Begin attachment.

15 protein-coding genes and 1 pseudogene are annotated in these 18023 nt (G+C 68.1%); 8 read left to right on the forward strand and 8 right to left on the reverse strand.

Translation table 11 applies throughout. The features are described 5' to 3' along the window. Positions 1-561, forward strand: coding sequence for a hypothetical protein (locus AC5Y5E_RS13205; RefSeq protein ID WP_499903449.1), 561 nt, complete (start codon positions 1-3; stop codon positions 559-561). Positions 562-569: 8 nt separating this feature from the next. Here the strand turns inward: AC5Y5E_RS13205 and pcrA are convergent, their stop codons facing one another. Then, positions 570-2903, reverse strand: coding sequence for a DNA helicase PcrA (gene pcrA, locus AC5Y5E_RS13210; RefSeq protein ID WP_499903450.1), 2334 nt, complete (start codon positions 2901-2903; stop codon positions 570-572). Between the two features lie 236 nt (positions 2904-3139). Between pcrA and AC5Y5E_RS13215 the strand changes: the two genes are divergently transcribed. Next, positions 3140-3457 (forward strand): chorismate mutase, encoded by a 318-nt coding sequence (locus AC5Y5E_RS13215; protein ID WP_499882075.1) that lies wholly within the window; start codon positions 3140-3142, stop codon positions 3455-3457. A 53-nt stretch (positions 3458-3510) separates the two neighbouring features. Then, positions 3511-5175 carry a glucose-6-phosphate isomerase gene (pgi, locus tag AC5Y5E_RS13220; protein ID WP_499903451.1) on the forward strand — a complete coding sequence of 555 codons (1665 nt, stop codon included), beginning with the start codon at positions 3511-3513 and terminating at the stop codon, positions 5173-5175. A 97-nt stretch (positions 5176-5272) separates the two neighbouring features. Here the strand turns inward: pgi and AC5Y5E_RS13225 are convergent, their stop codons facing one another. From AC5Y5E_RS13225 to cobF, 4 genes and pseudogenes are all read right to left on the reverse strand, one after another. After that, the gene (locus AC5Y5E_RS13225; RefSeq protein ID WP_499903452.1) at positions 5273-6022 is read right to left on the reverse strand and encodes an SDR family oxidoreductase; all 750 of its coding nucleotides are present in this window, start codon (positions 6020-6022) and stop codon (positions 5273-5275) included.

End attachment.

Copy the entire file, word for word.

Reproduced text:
15 protein-coding genes and 1 pseudogene are annotated in these 18023 nt (G+C 68.1%); 8 read left to right on the forward strand and 8 right to left on the reverse strand.

Translation table 11 applies throughout. The features are described 5' to 3' along the window. Positions 1-561, forward strand: coding sequence for a hypothetical protein (locus AC5Y5E_RS13205; RefSeq protein ID WP_499903449.1), 561 nt, complete (start codon positions 1-3; stop codon positions 559-561). Positions 562-569: 8 nt separating this feature from the next. Here the strand turns inward: AC5Y5E_RS13205 and pcrA are convergent, their stop codons facing one another. Then, positions 570-2903, reverse strand: coding sequence for a DNA helicase PcrA (gene pcrA, locus AC5Y5E_RS13210; RefSeq protein ID WP_499903450.1), 2334 nt, complete (start codon positions 2901-2903; stop codon positions 570-572). Between the two features lie 236 nt (positions 2904-3139). Between pcrA and AC5Y5E_RS13215 the strand changes: the two genes are divergently transcribed. Next, positions 3140-3457 (forward strand): chorismate mutase, encoded by a 318-nt coding sequence (locus AC5Y5E_RS13215; protein ID WP_499882075.1) that lies wholly within the window; start codon positions 3140-3142, stop codon positions 3455-3457. A 53-nt stretch (positions 3458-3510) separates the two neighbouring features. Then, positions 3511-5175 carry a glucose-6-phosphate isomerase gene (pgi, locus tag AC5Y5E_RS13220; protein ID WP_499903451.1) on the forward strand — a complete coding sequence of 555 codons (1665 nt, stop codon included), beginning with the start codon at positions 3511-3513 and terminating at the stop codon, positions 5173-5175. A 97-nt stretch (positions 5176-5272) separates the two neighbouring features. Here the strand turns inward: pgi and AC5Y5E_RS13225 are convergent, their stop codons facing one another. From AC5Y5E_RS13225 to cobF, 4 genes and pseudogenes are all read right to left on the reverse strand, one after another. After that, the gene (locus AC5Y5E_RS13225; RefSeq protein ID WP_499903452.1) at positions 5273-6022 is read right to left on the reverse strand and encodes an SDR family oxidoreductase; all 750 of its coding nucleotides are present in this window, start codon (positions 6020-6022) and stop codon (positions 5273-5275) included.